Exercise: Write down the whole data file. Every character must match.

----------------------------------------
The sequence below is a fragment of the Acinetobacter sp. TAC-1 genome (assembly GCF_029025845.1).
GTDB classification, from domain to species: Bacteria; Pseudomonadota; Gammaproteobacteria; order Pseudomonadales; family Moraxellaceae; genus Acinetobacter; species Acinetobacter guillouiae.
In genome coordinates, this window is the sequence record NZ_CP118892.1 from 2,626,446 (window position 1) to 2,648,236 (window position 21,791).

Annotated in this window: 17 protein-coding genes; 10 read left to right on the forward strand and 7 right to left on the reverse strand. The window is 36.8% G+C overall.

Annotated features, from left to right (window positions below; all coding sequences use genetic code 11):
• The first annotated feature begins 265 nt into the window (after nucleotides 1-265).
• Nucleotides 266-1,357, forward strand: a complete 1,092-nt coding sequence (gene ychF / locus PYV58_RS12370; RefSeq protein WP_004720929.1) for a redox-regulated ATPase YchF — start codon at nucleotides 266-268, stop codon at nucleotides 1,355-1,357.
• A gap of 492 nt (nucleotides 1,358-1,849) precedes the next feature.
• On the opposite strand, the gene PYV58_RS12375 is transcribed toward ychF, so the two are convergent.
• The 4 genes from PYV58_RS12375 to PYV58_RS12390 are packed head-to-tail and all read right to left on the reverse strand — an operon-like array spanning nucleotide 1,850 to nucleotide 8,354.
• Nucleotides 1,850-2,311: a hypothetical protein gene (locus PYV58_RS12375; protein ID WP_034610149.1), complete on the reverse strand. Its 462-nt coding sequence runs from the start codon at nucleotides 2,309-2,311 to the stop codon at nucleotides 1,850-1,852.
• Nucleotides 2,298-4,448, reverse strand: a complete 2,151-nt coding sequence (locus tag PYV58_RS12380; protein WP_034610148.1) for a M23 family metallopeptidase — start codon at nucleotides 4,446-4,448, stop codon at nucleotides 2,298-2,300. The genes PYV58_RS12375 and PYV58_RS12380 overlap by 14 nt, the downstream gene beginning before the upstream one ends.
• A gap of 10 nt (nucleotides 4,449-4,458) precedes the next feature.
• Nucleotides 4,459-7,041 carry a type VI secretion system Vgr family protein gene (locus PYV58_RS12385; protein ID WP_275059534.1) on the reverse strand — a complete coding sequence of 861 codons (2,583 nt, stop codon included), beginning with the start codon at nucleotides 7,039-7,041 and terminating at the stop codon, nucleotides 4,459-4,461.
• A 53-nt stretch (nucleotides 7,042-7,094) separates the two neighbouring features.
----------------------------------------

The sequence below is a fragment of the Acinetobacter sp. TAC-1 genome (assembly GCF_029025845.1).
GTDB classification, from domain to species: Bacteria; Pseudomonadota; Gammaproteobacteria; order Pseudomonadales; family Moraxellaceae; genus Acinetobacter; species Acinetobacter guillouiae.
In genome coordinates, this window is the sequence record NZ_CP118892.1 from 2,626,446 (window position 1) to 2,648,236 (window position 21,791).

Annotated in this window: 17 protein-coding genes; 10 read left to right on the forward strand and 7 right to left on the reverse strand. The window is 36.8% G+C overall.

Annotated features, from left to right (window positions below; all coding sequences use genetic code 11):
• The first annotated feature begins 265 nt into the window (after nucleotides 1-265).
• Nucleotides 266-1,357, forward strand: a complete 1,092-nt coding sequence (gene ychF / locus PYV58_RS12370; RefSeq protein WP_004720929.1) for a redox-regulated ATPase YchF — start codon at nucleotides 266-268, stop codon at nucleotides 1,355-1,357.
• A gap of 492 nt (nucleotides 1,358-1,849) precedes the next feature.
• On the opposite strand, the gene PYV58_RS12375 is transcribed toward ychF, so the two are convergent.
• The 4 genes from PYV58_RS12375 to PYV58_RS12390 are packed head-to-tail and all read right to left on the reverse strand — an operon-like array spanning nucleotide 1,850 to nucleotide 8,354.
• Nucleotides 1,850-2,311: a hypothetical protein gene (locus PYV58_RS12375; protein ID WP_034610149.1), complete on the reverse strand. Its 462-nt coding sequence runs from the start codon at nucleotides 2,309-2,311 to the stop codon at nucleotides 1,850-1,852.
• Nucleotides 2,298-4,448, reverse strand: a complete 2,151-nt coding sequence (locus tag PYV58_RS12380; protein WP_034610148.1) for a M23 family metallopeptidase — start codon at nucleotides 4,446-4,448, stop codon at nucleotides 2,298-2,300. The genes PYV58_RS12375 and PYV58_RS12380 overlap by 14 nt, the downstream gene beginning before the upstream one ends.
• A gap of 10 nt (nucleotides 4,449-4,458) precedes the next feature.
• Nucleotides 4,459-7,041 carry a type VI secretion system Vgr family protein gene (locus PYV58_RS12385; protein ID WP_275059534.1) on the reverse strand — a complete coding sequence of 861 codons (2,583 nt, stop codon included), beginning with the start codon at nucleotides 7,039-7,041 and terminating at the stop codon, nucleotides 4,459-4,461.
• A 53-nt stretch (nucleotides 7,042-7,094) separates the two neighbouring features.